This year’s CSAW and Threads events really show why NYU is a strong community for Cyber Security. I was nothing but the best when it comes to the list of speakers. Some of the key players expanded on their previous talks earlier in the year from Defcon, while others provided some sound interesting new ways to look at old security problems. I especially enjoyed Hank Leininger’s password topology talk.
CSAW was also very impressive. I had the privilege of seeing this event from the judges perspective for the High School Forensics (HSF) competition. All I can say is that some of these contestants were simply impressive. Not only was their forensic work top notch, but their reporting and quality of work performed was amazing for individuals with no professional experience. The winners of this contest really do deserve the scholarships they are awarded and I’m sure many of them will continue to be key players in the security scene for years to come. Congrats to all the teams especially The Cams Nugget and Electric Sheep.
There has been a large amount of security information and recent attacks posted in the media. We have Mandiant’s report on China as well as several issues concerning Java. The pure volume of information over the past year has made it difficult to keep up without a combination sources. As a result InfoSecAlways has done a few modifications to the site. Please check out the new “Security Feeds” in the right column (4th Block Down). This is a combination of about 20 different security RSS feeds piping into the blog now. You can check the site daily to get the latest news and updates in the industry.
Also, check out the links page as there are several new Threat and Vulnerability links added. These are great if you are looking for specific attacks, breaches, or threats.
Its about time! Foundstone Professional Services has been added to the Avert Labs research blog. So now the makers of all the free hacking tools are accessible online. Check it out there are already some great posts.
The other day I performed an external penetration test and obtained access using a default password (which is common) that was not changed. Afterwards I began looking up statistics on passwords and here is one of the links that was listed on a regular Google search.
Amazing that someone would to this day post such information out on a public website. Nice to know if this was my next external penetration target. Wait it gets better! Looking at the URL it was only obvious there had to be more so instead of going to the /pwc directory I modified the URL to go back one, which led me to these:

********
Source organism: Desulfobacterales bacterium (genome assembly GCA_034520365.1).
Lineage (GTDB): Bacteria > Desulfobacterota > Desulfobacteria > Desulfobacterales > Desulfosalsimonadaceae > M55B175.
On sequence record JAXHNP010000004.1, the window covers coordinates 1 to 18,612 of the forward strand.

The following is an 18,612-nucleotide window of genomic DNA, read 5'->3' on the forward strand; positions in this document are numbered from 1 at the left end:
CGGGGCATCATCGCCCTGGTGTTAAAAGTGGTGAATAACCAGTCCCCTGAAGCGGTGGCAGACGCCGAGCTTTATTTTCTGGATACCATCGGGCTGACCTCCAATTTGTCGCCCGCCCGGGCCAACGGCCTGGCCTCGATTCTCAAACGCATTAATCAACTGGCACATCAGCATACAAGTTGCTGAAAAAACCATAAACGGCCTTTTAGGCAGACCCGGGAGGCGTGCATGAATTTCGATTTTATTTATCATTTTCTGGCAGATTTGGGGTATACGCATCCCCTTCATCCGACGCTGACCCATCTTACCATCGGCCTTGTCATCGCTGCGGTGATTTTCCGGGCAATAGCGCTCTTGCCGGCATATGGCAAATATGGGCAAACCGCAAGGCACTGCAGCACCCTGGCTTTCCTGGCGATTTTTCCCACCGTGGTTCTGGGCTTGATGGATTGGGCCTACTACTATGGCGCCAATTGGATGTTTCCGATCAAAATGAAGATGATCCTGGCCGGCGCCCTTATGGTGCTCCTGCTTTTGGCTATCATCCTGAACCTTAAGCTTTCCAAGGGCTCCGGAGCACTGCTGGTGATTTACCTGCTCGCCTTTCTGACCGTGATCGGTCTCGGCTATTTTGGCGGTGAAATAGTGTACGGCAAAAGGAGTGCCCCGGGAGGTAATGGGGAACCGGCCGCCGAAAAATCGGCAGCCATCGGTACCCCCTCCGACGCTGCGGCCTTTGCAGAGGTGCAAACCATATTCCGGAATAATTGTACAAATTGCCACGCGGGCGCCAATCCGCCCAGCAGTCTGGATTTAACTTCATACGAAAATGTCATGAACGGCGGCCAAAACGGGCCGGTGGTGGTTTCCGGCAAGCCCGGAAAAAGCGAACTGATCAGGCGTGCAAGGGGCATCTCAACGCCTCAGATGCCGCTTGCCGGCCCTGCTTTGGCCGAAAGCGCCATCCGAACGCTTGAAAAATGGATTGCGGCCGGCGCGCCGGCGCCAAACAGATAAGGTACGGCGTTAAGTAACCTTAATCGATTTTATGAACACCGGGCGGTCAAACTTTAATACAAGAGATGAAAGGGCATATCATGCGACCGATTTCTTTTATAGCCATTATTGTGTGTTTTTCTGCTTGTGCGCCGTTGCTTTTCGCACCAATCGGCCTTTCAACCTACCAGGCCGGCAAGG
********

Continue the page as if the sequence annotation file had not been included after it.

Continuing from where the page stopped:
Thanks Ken for showing us all a perfect example of “What NOT to Do”! I especially enjoy the mention of the following:
Home directories /rc, /cg, /mailer
The mail server statistics that show me what appear to be system names and the number of entries in the etc/passwd file.
The large directory listing with a plethora of information
The nice picture of your license
A password hash U:4001 A:2B314469 N:noyd P:MWlJQdaJvoxaE G:15 C:6
So why did I post this?
Two reasons. One, I have a blog. Two because sometimes the best lesson you can learn is by seeing the mistakes of others. Of course I plan to send an email to Ken and show him this blog entry. If there is any follow-up to the story I will post another message.
I could not help reading the Security 2.0 posts by Mark Curphey and I especially liked the Business Activity Monitoring discussion. However, I see 2 major enemies that cause us pain every day and put organizations at great risk. In my mind neither of these has been addressed properly.
Enemy #1: Many internal penetration tests obtain the admin or root access by guessing passwords.
Enemy #2: What do I say? Unpatched systems are an initial point of entry for many attacks both internally and externally. Tools like Metasploit make it even easier.
Of course I’m not throwing out statistics, but I see first hand the results weekly. One can only hope that the Security 2.0 solution addresses the problems with passwords and patches.